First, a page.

Foot Pain and Leg Problems in Pregnancy

Changes in your feet during pregnancy are common and often treatable at home. You may have foot cramps and swelling, more noticeable veins, and even toenail problems. Resting often, stretching, staying hydrated, wearing shoes that fit, and using compression stockings can help treat most changes in your feet and legs while you're pregnant.

Most of these conditions are not serious, but there are times when changes in your legs and feet can be a sign of a pregnancy complication, like preeclampsia, that needs medical attention.

This article will cover the common causes of foot and leg changes during pregnancy and tips for relieving your symptoms. 

Man massaging pregnant womans feet
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Foot and Heel Problems During Pregnancy

The levels of hormones in your body increase during pregnancy. Some of these hormones relax ligaments and other structures to prepare the body for a vaginal birth. These same hormones also relax the ligaments in other parts of your body including your feet. Lax ligaments can lead to flat feet (fallen arches) and overpronation.

Loosening of ligaments can also increase your shoe size during pregnancy. After you give birth, you might find that your shoe size has increased by half or even a full size.

Your growing uterus, fetus, and breasts contribute to pregnancy weight gain that puts extra stress on your feet, especially the arches. It's common for pregnant people to have heel pain (plantar fasciitis) because of the extra weight and stress on the arches.

Your center of gravity and how you walk and stand are also affected by the changes in your body during pregnancy, and these changes may cause problems with your balance.

Prevention and Treatment

There are a few strategies you can use to manage foot and heel pain while you're pregnant, such as:

  • Rest often. Try to avoid standing for long periods of time and walking barefoot. Take a break when you can to sit down and elevate your feet.
  • Wear the right shoes. The extra weight, loose ligaments, and decreased balance in pregnancy mean you'll need extra support for your feet. Supportive, properly fitted shoes and over-the-counter (OTC) arch supports can be helpful. If you still have problems, you can ask a foot specialist (podiatrist) about getting custom orthotics for your shoes.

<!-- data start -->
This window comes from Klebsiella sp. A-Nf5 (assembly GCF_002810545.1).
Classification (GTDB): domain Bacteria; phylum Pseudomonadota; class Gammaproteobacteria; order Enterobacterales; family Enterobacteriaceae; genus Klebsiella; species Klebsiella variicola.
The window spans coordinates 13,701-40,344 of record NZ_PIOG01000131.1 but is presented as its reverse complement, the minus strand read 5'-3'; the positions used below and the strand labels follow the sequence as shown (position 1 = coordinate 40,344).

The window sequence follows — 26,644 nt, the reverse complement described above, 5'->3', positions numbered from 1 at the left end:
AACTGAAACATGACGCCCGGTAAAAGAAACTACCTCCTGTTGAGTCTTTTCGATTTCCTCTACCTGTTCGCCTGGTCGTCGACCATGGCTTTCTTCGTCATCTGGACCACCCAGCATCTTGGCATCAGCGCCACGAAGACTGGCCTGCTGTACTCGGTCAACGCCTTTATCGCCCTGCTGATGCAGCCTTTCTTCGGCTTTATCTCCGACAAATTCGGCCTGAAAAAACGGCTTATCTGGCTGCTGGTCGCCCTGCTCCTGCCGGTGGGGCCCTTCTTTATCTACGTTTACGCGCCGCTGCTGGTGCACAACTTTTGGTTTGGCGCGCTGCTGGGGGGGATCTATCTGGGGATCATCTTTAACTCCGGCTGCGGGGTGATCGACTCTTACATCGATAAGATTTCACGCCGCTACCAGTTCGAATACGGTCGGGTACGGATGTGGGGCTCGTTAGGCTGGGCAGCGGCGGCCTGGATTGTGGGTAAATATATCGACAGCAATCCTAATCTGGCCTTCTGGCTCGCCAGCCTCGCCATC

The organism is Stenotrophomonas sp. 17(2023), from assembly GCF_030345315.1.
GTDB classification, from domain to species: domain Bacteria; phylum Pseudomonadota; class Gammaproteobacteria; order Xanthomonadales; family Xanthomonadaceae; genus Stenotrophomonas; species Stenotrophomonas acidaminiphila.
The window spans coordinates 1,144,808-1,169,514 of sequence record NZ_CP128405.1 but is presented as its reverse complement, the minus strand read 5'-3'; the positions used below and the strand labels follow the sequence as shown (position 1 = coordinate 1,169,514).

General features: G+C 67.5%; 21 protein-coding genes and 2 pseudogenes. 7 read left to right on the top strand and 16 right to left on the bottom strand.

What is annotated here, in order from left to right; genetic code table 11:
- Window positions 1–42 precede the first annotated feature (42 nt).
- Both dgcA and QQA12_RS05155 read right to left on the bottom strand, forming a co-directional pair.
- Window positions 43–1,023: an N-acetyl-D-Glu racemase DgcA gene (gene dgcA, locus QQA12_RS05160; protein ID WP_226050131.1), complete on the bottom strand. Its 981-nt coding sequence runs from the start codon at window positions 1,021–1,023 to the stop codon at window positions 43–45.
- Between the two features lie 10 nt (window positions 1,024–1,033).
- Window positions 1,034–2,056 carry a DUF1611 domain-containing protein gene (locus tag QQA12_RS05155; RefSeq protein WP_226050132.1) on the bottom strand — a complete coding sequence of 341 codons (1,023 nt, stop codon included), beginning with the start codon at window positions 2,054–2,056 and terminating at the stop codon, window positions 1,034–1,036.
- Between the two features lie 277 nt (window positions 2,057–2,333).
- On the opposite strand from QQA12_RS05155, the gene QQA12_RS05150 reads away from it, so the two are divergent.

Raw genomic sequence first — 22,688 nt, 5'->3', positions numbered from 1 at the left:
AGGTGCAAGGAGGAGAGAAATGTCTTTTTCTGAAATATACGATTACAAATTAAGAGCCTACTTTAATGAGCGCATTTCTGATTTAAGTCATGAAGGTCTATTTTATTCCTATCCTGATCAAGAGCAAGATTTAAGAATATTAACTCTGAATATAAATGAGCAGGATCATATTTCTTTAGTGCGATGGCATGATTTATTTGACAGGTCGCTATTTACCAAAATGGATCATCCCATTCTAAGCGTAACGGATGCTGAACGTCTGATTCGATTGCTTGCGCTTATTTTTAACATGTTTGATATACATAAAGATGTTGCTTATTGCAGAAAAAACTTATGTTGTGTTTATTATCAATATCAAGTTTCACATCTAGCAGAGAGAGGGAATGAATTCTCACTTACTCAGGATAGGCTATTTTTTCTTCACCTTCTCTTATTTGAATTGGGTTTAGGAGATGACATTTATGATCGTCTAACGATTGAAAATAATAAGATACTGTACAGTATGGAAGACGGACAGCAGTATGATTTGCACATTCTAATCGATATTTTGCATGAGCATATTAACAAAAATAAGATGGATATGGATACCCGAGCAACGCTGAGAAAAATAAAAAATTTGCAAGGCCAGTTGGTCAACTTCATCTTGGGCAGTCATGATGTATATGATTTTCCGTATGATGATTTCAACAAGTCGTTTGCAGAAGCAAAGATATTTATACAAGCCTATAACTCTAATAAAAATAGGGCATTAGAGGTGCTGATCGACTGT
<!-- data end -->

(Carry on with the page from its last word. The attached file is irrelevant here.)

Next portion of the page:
Foot and Ankle Swelling During Pregnancy

Swelling (edema) is an increase in fluid in the tissues of your body. Swelling in your feet and ankles during pregnancy is very common.

When you're pregnant, swelling is usually caused by an increase in blood volume that occurs to help your body carry extra oxygen and nutrients to the fetus. Pregnancy hormones can also cause changes in the blood vessels, which can lead to swelling.

All the extra fluid needs a place to go, and gravity usually pulls it down to your feet and ankles. You may notice that your shoes are getting too tight. Increases in your foot size from swelling are common, but also temporary.

Foot and ankle swelling during pregnancy is normal when it is the same on both sides of the body (symmetric) and painless. However, swelling that is painful or on just one side (asymmetric) can be a sign of a more serious medical problem like a blood clot.

When to See a Provider

If you have swelling in your face, around your eyes, or if the swelling comes on very suddenly, you should see a healthcare provider right away. These could be signs of a potentially life-threatening pregnancy complication called preeclampsia.

Prevention and Treatment

Here are a few ways you can manage foot and ankle swelling while you're pregnant:

  • Move around. Try not to stand still for long periods. Walking gets your calf muscles working, which helps pump some of the extra fluid out of your legs and feet. Rest several times a day, elevating your feet as much as possible when you're sitting down.
  • Use special socks and devices. Wear compression stockings to help decrease swelling. Knee-high stockings can help, but thigh-high stockings are even better because they ensure that the extra fluid will not collect around your knees. You may want to ask your provider about external pneumatic compression devices.
  • Check your footwear. Wear the correct shoe size for your foot (even if it means temporarily going up a shoe size).
  • Stay hydrated. Drink plenty of water throughout the day. Try to avoid foods that have a lot of salt in them, as they increase fluid retention.
  • Get in the water. Take a bath or go swimming. Water puts an outside force on the swelling and helps decrease it.
  • Use certain positions for rest. When you're in bed, lay on your left side to decrease the pressure on blood vessels and allow more fluid to move from your legs to your upper body.
  • Try alternative approaches. Consider reflexology or pregnancy massage. to help with the swelling.

Leg Cramps During Pregnancy